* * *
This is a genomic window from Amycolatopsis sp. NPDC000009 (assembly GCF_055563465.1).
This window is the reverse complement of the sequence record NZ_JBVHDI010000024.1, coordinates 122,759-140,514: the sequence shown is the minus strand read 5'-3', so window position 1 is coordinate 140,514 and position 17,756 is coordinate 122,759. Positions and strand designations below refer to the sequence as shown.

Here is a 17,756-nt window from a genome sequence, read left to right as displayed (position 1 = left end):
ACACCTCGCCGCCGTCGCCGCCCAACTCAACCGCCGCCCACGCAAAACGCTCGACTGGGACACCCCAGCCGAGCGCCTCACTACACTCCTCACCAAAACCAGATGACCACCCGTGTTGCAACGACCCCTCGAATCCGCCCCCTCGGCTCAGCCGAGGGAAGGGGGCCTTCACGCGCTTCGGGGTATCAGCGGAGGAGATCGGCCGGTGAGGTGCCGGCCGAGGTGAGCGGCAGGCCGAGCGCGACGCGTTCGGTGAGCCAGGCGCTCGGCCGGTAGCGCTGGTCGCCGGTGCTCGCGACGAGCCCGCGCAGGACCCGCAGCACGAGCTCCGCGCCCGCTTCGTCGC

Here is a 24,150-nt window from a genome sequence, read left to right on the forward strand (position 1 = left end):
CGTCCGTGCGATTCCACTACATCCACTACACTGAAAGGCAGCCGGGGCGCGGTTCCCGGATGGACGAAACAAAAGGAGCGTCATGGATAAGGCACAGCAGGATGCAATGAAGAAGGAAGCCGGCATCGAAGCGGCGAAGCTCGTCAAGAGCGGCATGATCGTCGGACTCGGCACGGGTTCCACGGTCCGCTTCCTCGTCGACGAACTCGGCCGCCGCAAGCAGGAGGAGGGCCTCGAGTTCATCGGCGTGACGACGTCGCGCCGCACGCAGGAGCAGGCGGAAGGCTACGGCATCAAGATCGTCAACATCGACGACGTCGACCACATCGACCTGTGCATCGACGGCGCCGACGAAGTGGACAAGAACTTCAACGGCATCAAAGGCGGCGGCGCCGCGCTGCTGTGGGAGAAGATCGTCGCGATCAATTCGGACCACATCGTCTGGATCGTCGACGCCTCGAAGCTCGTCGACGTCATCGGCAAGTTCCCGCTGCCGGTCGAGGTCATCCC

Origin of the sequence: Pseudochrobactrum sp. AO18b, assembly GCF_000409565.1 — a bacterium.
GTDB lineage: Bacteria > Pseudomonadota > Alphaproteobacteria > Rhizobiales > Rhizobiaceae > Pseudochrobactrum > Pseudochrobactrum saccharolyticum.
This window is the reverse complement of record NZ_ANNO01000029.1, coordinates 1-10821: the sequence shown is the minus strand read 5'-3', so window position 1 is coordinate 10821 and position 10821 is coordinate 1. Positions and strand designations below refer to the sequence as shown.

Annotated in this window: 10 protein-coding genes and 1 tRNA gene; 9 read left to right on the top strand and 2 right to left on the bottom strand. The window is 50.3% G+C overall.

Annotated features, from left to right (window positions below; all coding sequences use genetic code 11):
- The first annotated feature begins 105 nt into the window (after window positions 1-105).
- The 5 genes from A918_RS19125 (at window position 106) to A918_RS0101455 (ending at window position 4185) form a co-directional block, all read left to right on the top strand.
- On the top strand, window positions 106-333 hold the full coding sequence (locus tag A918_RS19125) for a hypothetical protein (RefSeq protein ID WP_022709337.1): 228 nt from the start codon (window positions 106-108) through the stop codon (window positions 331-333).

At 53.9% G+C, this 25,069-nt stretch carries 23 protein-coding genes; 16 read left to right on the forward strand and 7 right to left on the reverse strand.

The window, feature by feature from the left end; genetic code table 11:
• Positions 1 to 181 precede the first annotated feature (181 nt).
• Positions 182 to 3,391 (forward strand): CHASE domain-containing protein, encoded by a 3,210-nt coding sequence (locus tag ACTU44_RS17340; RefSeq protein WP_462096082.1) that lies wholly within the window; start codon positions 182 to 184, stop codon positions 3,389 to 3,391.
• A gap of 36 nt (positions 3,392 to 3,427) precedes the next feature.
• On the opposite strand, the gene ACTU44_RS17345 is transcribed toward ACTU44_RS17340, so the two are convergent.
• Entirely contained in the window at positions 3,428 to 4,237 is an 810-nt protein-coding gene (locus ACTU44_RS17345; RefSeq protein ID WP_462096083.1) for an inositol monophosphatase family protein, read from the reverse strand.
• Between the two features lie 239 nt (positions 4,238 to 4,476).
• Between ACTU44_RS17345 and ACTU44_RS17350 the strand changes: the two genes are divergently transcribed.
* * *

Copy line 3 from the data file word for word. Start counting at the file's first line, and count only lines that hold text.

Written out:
Here is a 17,756-nt window from a genome sequence, read left to right as displayed (position 1 = left end):